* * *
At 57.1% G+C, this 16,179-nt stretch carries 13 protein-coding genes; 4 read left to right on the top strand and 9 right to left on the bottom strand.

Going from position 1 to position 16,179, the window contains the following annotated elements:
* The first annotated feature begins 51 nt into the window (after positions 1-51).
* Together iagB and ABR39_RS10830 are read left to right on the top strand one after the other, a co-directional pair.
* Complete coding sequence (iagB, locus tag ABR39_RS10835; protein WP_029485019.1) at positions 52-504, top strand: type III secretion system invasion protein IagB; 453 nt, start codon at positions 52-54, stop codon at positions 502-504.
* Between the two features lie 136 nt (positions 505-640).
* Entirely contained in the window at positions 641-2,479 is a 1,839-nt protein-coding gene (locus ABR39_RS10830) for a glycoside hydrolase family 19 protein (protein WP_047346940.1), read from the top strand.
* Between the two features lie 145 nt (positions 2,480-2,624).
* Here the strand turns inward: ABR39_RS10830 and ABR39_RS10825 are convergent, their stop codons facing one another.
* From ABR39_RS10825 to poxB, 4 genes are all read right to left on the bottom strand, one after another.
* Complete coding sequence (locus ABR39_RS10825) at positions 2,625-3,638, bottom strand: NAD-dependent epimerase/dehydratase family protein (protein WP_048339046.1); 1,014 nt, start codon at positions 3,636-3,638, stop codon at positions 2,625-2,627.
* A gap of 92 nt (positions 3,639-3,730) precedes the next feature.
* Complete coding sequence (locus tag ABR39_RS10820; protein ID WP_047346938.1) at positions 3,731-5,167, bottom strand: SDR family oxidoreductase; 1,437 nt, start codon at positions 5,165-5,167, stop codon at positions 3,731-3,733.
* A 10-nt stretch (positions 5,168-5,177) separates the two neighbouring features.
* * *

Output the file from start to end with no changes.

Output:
At 57.1% G+C, this 16,179-nt stretch carries 13 protein-coding genes; 4 read left to right on the top strand and 9 right to left on the bottom strand.

Going from position 1 to position 16,179, the window contains the following annotated elements:
* The first annotated feature begins 51 nt into the window (after positions 1-51).
* Together iagB and ABR39_RS10830 are read left to right on the top strand one after the other, a co-directional pair.
* Complete coding sequence (iagB, locus tag ABR39_RS10835; protein WP_029485019.1) at positions 52-504, top strand: type III secretion system invasion protein IagB; 453 nt, start codon at positions 52-54, stop codon at positions 502-504.
* Between the two features lie 136 nt (positions 505-640).
* Entirely contained in the window at positions 641-2,479 is a 1,839-nt protein-coding gene (locus ABR39_RS10830) for a glycoside hydrolase family 19 protein (protein WP_047346940.1), read from the top strand.
* Between the two features lie 145 nt (positions 2,480-2,624).
* Here the strand turns inward: ABR39_RS10830 and ABR39_RS10825 are convergent, their stop codons facing one another.
* From ABR39_RS10825 to poxB, 4 genes are all read right to left on the bottom strand, one after another.
* Complete coding sequence (locus ABR39_RS10825) at positions 2,625-3,638, bottom strand: NAD-dependent epimerase/dehydratase family protein (protein WP_048339046.1); 1,014 nt, start codon at positions 3,636-3,638, stop codon at positions 2,625-2,627.
* A gap of 92 nt (positions 3,639-3,730) precedes the next feature.
* Complete coding sequence (locus tag ABR39_RS10820; protein ID WP_047346938.1) at positions 3,731-5,167, bottom strand: SDR family oxidoreductase; 1,437 nt, start codon at positions 5,165-5,167, stop codon at positions 3,731-3,733.
* A 10-nt stretch (positions 5,168-5,177) separates the two neighbouring features.